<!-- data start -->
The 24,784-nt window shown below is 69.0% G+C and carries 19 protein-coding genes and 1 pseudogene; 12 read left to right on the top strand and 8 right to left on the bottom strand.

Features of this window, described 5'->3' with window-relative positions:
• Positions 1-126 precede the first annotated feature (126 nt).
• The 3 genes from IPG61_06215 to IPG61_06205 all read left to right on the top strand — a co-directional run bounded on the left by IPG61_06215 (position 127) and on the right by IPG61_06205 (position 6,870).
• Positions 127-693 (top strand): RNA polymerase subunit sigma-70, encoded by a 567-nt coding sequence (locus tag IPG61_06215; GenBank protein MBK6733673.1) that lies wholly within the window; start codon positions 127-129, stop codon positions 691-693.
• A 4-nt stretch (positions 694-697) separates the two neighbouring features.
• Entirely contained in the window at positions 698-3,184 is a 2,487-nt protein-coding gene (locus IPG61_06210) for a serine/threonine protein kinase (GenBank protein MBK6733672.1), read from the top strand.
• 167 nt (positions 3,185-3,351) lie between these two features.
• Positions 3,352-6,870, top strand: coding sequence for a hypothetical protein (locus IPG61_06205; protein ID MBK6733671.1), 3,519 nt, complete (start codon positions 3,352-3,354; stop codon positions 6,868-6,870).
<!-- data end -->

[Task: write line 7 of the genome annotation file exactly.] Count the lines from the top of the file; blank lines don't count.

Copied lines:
• Entirely contained in the window at positions 698-3,184 is a 2,487-nt protein-coding gene (locus IPG61_06210) for a serine/threonine protein kinase (GenBank protein MBK6733672.1), read from the top strand.